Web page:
Scottie's Photo Diary
- October 2015
Wojtek, the Polish Army Bear Mascot
I never go anywhere in Scotland without my camera and I take photographs wherever I go. Sometimes I go somewhere specifically to take photographs with a view to adding another page to the Rampant Scotland site. On other occasions I just see something that makes an attractive picture or else it's another graphic to add to the library to perhaps use on a future occasion. This is a selection of the best photographs I took in the second half of May 2011 with a commentary on each one. It thus forms a pictorial diary of my travels during the month which can be shared by everyone!
This is a selection of photographs I took in October 2015.
In 1513 King James IV of Scotland rashly invaded England, supposedly to help France. But the Scots were soundly defeated at Flodden, sustaining huge losses not just of rank and file soldiers but many of the nobility as well. So in the following year Scotland was left in a vulnerable state and of course an English force came north, probably expecting "easy pickings". But against all the odds, when English were camped at Hornshole (a name derived from "Heron's Hole"), around two miles from Hawick in the Scottish Borders, youths from the town gathered weapons and set off to confront them, attacking at night and soundly defeated the raiders. During the battle, the pennon carried by the English raiders was captured and taken as a trophy by the victors. Today, Hawick's coat of arms bears a pennon inscribed with '1514', the year of the battle. This impressive statue named just "The Horse" depicts one of the Hawick riders returning from the skirmish holding aloft the captured English banner. The Hawick Border Common Riding, held in early summer, honours this event and 'The Horse' becomes the centrepiece for this symbolic festival.
Hawick Town Hall is in the Scots "baronial style" which is common across the country for such official buildings - Renfrew and Dunfermline, for example have their city halls in a similar style.
When the Scott family established themselves in the Scottish Borders about 600 years ago they soon built a castle at a site between two burns - Rankil Burn (seen here is autumn colours) and Buccleuch Burn. Early titles of the Scott lairds initially used such names as "Lord of Rankilburn and Murthockston" but later the Buccleuch name became adopted and has been used by the Scott clan chief (along with other titles garnered over the centuries). The present head of the clan is Richard Scott, Duke of Buccleuch and Duke of Queensberry (he is one of only five people in the UK to hold two or more dukedoms).
An original tower was built in the latter half of the 12th Century by the Loval family before Sir William Douglas rebuilt ‘The Black Tower of Drumlanrig’ during the 1500’s. Anna, Duchess of Monmouth and Buccleuch, began extensive renovations in the early 18th Century, turning the fortified tower house into a larger, genteel residence. In 1773 it was converted into a commercial inn and throughout the 19th and 20th Centuries functioned as the Tower Hotel. 1995 saw the opening of Drumlanrig’s Tower museum, telling the story of Hawick’s turbulent past and some of the famous inhabitants. Then in 2009 the award-winning Borders Textile Towerhouse opened, celebrating the Borders’ textile past, present and future.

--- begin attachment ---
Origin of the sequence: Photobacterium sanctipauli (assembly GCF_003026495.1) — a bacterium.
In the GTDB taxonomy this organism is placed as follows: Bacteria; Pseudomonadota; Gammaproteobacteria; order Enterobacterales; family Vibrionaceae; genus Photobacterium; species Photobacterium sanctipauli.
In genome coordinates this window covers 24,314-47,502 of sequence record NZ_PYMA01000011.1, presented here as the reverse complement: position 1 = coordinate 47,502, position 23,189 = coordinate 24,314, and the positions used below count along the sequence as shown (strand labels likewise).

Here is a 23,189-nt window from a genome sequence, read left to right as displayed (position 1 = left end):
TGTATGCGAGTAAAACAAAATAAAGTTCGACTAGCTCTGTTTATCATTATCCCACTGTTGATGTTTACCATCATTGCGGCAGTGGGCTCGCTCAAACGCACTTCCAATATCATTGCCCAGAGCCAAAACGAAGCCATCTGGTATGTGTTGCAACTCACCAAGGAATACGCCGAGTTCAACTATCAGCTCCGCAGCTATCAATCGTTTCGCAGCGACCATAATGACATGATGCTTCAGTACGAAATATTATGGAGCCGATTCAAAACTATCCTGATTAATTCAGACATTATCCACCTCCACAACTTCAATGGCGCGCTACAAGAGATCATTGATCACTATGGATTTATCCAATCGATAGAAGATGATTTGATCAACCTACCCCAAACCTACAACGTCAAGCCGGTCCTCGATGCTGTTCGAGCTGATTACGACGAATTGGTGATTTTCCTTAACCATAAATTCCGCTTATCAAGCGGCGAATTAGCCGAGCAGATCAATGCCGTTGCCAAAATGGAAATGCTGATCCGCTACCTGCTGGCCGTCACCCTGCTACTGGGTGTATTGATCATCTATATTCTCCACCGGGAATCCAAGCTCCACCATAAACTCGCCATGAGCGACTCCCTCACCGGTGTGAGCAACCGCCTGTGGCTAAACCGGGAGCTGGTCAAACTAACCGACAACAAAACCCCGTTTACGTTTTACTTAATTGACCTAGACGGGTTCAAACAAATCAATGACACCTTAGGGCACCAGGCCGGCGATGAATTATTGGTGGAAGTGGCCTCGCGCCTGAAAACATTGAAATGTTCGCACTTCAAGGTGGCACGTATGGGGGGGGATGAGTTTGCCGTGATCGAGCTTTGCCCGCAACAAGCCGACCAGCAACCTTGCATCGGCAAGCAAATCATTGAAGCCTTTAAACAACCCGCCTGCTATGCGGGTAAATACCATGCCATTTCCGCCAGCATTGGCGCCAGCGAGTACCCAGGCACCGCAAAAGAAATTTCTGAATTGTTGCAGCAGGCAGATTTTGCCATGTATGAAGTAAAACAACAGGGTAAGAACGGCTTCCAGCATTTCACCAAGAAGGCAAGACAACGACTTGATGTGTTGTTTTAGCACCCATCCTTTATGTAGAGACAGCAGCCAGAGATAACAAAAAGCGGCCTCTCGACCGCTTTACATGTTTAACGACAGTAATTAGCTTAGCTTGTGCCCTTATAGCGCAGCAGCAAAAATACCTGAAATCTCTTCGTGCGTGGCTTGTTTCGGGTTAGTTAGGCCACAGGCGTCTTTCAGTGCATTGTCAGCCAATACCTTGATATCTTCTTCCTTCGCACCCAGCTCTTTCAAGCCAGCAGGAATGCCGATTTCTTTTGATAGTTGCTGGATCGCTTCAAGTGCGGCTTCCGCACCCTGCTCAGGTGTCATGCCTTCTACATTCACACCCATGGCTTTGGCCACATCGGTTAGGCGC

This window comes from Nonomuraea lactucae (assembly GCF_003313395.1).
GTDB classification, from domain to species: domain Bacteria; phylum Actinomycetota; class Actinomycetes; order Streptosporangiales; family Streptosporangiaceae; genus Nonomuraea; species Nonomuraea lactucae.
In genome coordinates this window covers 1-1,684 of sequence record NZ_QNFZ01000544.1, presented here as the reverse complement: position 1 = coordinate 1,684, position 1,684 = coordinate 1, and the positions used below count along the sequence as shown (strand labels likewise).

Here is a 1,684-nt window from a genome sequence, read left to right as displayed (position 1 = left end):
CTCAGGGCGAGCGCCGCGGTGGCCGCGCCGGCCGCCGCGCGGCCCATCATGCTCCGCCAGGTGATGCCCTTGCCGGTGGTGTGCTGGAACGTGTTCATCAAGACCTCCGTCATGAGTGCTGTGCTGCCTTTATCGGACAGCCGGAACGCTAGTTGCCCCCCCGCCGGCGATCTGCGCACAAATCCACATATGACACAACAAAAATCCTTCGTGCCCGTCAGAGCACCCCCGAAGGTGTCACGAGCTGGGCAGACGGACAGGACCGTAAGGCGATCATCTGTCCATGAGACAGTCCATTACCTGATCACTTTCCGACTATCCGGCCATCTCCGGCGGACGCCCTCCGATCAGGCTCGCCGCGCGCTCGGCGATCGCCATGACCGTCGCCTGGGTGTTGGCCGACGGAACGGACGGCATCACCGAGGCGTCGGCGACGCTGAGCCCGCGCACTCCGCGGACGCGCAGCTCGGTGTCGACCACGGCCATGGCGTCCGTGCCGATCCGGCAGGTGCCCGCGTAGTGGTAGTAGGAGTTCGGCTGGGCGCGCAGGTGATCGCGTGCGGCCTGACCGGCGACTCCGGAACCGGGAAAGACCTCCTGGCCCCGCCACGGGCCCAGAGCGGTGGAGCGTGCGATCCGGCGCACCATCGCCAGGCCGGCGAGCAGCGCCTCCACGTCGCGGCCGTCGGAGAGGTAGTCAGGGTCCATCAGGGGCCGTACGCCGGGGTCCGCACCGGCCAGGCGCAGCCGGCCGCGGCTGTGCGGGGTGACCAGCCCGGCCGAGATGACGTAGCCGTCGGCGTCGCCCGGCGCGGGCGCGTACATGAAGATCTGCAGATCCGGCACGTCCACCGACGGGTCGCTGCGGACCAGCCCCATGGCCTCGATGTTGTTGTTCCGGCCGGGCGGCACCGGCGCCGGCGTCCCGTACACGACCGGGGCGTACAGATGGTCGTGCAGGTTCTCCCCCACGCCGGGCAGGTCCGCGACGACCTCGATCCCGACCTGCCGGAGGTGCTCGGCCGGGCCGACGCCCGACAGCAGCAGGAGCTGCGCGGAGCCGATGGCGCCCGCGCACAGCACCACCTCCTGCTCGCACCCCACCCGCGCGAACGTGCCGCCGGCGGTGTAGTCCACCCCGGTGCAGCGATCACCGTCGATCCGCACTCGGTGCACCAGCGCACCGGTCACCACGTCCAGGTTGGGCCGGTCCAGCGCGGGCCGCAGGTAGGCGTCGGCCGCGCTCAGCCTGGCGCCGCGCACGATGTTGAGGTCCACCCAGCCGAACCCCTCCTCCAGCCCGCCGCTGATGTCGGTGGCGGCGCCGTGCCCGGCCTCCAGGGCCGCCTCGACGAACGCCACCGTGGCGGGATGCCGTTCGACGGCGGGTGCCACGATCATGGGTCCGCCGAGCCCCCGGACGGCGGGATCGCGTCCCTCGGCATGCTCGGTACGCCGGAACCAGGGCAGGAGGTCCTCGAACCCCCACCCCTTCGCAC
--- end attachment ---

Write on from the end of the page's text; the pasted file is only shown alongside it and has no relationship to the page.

A recent addition to the statues on display in Hawick is this one marking the links with another Border family, the Turnbulls. Legend has it that in 1313 William of Rule turned a raging bull to save the life of King Robert the Bruce. The statue stands outside a new "Heritage Hub" in the centre of Hawick. William of Rule was knighted by King Robert as "Sir Turn e Bull" from which the surname Turnbull was derived. The story has similarities to the story of a John Scott who saved the life of King Kenneth III by killing a stag / buck in a ravine (a "cleuch" in local parlance) from which the name "Buccleuch" is said to have been derived.
St Mary's Loch is the largest natural loch in the Scottish Borders, and is situated on the A708 road between Selkirk and Moffat. It is the source of the Yarrow Water, which flows east from the loch to merge with the Ettrick Water above Selkirk. The loch takes its name from a church dedicated to St Mary which once stood on its northern shore. There is now a well sign-posted pedestrian walkway around the loch.
"Tibbie Shiel's Inn" is located on a stretch of land that separates St Mary's Loch and the smaller Loch of Lowes on the road between Moffat and Selkirk. The building was an 18th-century coaching inn, which was frequented by the Border poet James Hogg and Sir Walter Scott and the poet William Wordsworth also stayed there. The original Tibbie Sheil married a mole catcher and moved to St Mary's Cottage overlooking the loch. When her husband died she supported herself and her six children by taking in lodgers - reputedly anything up to 25 gusts at one time (although there were only 13 beds in the house at that time). Tibbie died at the grand old age of 95 but the guest house has continued - and been considerably expanded.